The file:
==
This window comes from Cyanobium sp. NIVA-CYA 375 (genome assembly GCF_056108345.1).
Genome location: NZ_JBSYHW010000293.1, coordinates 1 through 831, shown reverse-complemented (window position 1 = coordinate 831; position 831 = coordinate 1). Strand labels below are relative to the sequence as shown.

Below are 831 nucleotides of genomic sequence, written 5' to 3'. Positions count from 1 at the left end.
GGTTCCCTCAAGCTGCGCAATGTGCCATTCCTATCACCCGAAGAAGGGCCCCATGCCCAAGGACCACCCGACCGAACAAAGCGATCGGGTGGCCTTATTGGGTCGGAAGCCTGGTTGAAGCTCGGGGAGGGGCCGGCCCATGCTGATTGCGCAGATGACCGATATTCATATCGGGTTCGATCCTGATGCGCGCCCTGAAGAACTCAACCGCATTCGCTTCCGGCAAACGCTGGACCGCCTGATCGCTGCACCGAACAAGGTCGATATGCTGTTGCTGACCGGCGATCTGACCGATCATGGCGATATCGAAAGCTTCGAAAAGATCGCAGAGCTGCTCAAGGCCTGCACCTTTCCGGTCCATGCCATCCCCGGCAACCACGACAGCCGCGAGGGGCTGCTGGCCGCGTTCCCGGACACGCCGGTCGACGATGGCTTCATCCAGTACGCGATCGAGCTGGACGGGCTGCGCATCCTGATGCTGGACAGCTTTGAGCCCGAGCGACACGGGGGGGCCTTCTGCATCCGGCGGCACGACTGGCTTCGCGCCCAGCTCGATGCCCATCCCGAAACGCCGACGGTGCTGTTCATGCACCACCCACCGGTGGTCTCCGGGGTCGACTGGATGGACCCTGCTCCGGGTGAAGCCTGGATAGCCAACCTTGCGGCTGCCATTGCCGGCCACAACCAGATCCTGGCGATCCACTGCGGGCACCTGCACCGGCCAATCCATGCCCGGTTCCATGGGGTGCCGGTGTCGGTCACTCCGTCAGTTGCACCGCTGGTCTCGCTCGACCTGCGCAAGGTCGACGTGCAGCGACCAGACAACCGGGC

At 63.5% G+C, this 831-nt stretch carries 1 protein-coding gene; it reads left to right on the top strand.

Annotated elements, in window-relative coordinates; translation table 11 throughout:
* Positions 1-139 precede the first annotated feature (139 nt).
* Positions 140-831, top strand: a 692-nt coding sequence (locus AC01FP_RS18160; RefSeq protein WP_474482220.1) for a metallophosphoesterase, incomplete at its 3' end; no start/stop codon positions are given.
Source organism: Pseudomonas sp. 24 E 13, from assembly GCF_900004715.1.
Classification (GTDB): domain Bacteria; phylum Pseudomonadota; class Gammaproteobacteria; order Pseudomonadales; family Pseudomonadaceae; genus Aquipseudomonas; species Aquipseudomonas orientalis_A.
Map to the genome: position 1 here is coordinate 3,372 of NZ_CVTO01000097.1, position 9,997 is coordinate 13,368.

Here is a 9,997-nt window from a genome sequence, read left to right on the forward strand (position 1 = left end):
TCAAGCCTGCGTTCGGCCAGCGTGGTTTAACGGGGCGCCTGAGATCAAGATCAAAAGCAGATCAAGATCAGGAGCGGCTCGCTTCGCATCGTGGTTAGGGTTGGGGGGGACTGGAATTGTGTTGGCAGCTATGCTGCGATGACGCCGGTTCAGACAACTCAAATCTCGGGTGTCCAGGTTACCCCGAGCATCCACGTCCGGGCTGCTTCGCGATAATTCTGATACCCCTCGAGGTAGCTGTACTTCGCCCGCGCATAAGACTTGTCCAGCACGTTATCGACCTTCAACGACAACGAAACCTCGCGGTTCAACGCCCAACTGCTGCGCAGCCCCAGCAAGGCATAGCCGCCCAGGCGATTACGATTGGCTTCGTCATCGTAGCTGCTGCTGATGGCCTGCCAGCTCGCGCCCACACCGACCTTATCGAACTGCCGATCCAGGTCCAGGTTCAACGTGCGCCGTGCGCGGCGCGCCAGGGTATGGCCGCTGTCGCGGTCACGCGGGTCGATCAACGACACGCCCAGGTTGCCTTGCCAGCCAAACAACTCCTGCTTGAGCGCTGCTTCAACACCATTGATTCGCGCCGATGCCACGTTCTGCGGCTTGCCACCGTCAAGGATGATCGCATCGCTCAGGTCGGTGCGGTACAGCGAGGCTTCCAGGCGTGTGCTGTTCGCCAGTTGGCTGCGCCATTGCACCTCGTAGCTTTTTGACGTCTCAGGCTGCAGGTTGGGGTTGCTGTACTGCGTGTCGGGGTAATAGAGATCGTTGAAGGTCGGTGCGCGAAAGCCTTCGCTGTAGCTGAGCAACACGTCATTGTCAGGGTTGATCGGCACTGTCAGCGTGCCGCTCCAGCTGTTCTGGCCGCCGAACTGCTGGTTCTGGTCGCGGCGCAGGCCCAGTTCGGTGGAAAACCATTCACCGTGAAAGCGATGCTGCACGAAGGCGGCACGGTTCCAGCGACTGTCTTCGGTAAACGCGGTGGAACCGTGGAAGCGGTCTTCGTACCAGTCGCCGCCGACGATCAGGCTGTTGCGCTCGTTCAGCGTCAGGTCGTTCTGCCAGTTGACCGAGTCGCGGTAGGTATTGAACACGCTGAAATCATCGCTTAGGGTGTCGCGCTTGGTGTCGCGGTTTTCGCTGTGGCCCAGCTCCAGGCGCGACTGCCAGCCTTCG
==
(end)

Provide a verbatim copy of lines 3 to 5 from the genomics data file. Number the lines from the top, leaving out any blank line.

Below are 831 nucleotides of genomic sequence, written 5' to 3'. Positions count from 1 at the left end.
GGTTCCCTCAAGCTGCGCAATGTGCCATTCCTATCACCCGAAGAAGGGCCCCATGCCCAAGGACCACCCGACCGAACAAAGCGATCGGGTGGCCTTATTGGGTCGGAAGCCTGGTTGAAGCTCGGGGAGGGGCCGGCCCATGCTGATTGCGCAGATGACCGATATTCATATCGGGTTCGATCCTGATGCGCGCCCTGAAGAACTCAACCGCATTCGCTTCCGGCAAACGCTGGACCGCCTGATCGCTGCACCGAACAAGGTCGATATGCTGTTGCTGACCGGCGATCTGACCGATCATGGCGATATCGAAAGCTTCGAAAAGATCGCAGAGCTGCTCAAGGCCTGCACCTTTCCGGTCCATGCCATCCCCGGCAACCACGACAGCCGCGAGGGGCTGCTGGCCGCGTTCCCGGACACGCCGGTCGACGATGGCTTCATCCAGTACGCGATCGAGCTGGACGGGCTGCGCATCCTGATGCTGGACAGCTTTGAGCCCGAGCGACACGGGGGGGCCTTCTGCATCCGGCGGCACGACTGGCTTCGCGCCCAGCTCGATGCCCATCCCGAAACGCCGACGGTGCTGTTCATGCACCACCCACCGGTGGTCTCCGGGGTCGACTGGATGGACCCTGCTCCGGGTGAAGCCTGGATAGCCAACCTTGCGGCTGCCATTGCCGGCCACAACCAGATCCTGGCGATCCACTGCGGGCACCTGCACCGGCCAATCCATGCCCGGTTCCATGGGGTGCCGGTGTCGGTCACTCCGTCAGTTGCACCGCTGGTCTCGCTCGACCTGCGCAAGGTCGACGTGCAGCGACCAGACAACCGGGC

At 63.5% G+C, this 831-nt stretch carries 1 protein-coding gene; it reads left to right on the top strand.